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Permalink to original version of “Mothers as wallets: legal history of child support” Mothers as wallets: legal history of child support

girl with bike

In U.S. law, motherhood outside of marriage implies the obligation to make substantial, recurring payments to the father (“child support”). These payments are based on the mother’s income, not the child’s need. Unmarried mothers’ obligation to pay money to fathers hasn’t been associated with the mother receiving any custody rights. In 1877, the Supreme Court of Minnesota in Olson v. Johnson made clear that unmarried mothers essentially have the legal status of wallets.

The story of Olson v. Johnson is shocking. In Minnesota in 1871, Olson was legally declared to be the mother of a child for which Johnson had the natural status of father. Under that legal determination, Olson was ordered to pay Johnson “for the support and maintenance of the child”:

certain sums, varying from $1 to $1.50 per week, to be paid semi-annually, and she was also adjudged to give a bond to the county commissioners of said county, in the sum of $800, conditioned for the faithful performance of the judgment. [1]

Olson fulfilled these legal obligations of mothers as wallets.

In 1875, Johnson married another woman in Iowa. He immediately abandoned the child he had with Olson. Olson then petitioned the court for custody of the child, return of her bond, and termination of her weekly payments to Johnson. Olson offered to make a new bond securing her support of her child. The court refused all three of these requests. It declared that Olson had no interest in ensuring that her payments went to support her child. It declared that Olson, legally established as the child’s mother, had no more legal right to custody of the child than had anyone else. These weren’t subtle aspects of the court’s judgment. In its brief opinion, the Supreme Court of Minnesota forthrightly declared:

The judgment in the bastardy proceedings, not having been appealed from, is conclusive. One effect of the judgment is to compel the plaintiff to pay to the father a specified allowance for the support and maintenance of the child, to the custody of which he, as father, is in law entitled. If he neglects to support and maintain the child, this is no reason why the plaintiff should be relieved from the payment of the allowance, nor from the obligation of her bond; and as for any proposition to substitute something else in the place of the allowance and her bond, there is no authority whatever for entertaining it. … As respects such remedies, the plaintiff would not be the real party in interest. As mother of the child she has, in law, no better title to its custody, and no more right to act for it, than any other person. [2]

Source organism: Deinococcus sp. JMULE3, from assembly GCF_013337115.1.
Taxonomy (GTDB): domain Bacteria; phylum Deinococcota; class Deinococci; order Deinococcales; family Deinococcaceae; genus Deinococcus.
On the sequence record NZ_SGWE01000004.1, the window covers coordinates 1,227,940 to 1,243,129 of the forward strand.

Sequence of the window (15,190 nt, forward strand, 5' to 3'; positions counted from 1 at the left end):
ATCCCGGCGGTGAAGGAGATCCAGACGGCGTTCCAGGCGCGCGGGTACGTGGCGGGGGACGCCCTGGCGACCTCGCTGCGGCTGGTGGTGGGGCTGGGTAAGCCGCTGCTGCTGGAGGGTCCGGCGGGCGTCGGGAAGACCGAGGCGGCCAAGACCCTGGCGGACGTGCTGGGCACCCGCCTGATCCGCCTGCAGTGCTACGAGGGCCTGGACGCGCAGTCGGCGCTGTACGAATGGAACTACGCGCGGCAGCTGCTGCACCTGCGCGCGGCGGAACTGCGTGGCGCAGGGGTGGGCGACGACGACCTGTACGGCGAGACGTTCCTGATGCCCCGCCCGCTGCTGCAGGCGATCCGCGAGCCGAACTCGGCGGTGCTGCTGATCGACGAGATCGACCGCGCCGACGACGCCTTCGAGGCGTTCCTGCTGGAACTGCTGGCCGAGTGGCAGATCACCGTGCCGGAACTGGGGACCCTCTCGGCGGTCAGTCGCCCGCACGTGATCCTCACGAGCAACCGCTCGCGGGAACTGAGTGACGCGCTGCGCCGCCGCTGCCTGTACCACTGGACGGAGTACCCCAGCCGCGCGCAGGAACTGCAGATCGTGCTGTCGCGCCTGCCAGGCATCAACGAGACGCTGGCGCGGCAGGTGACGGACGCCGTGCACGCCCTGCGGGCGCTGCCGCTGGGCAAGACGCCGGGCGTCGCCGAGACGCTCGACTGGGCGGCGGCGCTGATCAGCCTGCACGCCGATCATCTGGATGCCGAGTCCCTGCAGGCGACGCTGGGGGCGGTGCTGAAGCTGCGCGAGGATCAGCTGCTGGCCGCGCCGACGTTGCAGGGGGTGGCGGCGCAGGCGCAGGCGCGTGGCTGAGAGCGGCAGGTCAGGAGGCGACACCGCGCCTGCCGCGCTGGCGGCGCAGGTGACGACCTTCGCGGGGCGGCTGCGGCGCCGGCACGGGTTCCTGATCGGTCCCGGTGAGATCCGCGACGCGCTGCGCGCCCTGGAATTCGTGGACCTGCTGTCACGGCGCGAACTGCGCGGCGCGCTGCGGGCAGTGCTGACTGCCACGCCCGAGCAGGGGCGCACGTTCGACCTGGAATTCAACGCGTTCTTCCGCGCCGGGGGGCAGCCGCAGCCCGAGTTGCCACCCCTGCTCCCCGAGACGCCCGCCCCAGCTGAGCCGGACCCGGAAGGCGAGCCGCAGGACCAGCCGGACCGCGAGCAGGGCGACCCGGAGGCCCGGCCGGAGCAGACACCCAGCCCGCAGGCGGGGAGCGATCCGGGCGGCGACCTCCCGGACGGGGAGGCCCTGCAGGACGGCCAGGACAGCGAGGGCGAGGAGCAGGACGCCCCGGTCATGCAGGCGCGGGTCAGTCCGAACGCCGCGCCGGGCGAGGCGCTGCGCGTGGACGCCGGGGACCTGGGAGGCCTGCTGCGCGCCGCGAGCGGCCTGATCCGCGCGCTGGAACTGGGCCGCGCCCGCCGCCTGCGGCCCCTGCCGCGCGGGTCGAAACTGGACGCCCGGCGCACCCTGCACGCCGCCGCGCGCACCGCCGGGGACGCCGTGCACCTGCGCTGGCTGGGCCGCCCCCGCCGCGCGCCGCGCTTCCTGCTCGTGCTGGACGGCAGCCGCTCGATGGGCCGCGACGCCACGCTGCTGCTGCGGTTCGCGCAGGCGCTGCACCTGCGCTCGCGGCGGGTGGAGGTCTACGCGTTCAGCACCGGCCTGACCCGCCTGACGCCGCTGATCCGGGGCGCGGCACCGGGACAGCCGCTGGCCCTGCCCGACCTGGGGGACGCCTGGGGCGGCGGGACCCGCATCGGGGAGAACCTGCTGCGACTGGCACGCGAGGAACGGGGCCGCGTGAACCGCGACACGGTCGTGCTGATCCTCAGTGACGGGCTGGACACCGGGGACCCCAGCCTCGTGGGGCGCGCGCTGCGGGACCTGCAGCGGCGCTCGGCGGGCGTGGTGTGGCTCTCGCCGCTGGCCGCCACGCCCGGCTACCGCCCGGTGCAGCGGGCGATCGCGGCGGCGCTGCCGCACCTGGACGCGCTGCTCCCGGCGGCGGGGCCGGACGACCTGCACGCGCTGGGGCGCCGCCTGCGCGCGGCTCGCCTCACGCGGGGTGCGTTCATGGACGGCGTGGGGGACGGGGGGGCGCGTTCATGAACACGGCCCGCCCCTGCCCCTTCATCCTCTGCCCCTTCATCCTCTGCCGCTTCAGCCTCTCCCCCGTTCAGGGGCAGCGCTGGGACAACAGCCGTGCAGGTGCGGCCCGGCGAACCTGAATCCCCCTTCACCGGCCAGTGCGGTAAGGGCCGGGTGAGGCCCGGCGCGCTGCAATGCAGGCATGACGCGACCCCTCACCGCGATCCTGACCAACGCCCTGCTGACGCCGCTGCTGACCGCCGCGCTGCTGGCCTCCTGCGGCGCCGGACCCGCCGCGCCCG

This court’s judgment wasn’t aberrational. Child custody decisions in Britain and the U.S. have for centuries been justified on the basis of “the best interests of the child.” That abstract justification has enabled family law in action to be based on deeply entrenched gender stereotypes. A fundamental gender stereotype is that, compared to men, women are less important to children’s lives.

Family law is profoundly biased against women. A thinker who has extensively studied Massachusetts family courts has suggested, with detailed analysis, that women are better off not presenting their side to family court. That’s a travesty of justice. Marriage equality should extend to gender equality under family law. If that can’t be recognized as a matter of justice, it should at least be recognized as vital to women’s incentives and the long-run economic future of the U.S.

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[1] Tron Olson v. Mathea Johnson, Feb. 2, 1877, 23 Minn. 301, decided by the Supreme Court of Minnesota. The previous quote “for the support and maintenance of the child” is given in id. and apparently is from the district court’s judgment.

[2] Id. I’ve omitted the within-text citation “Tyler on Infancy, § 189.”

[image] Girl with bike in southern New Jersey in 1937. Photo courtesy of Elmer Galbi.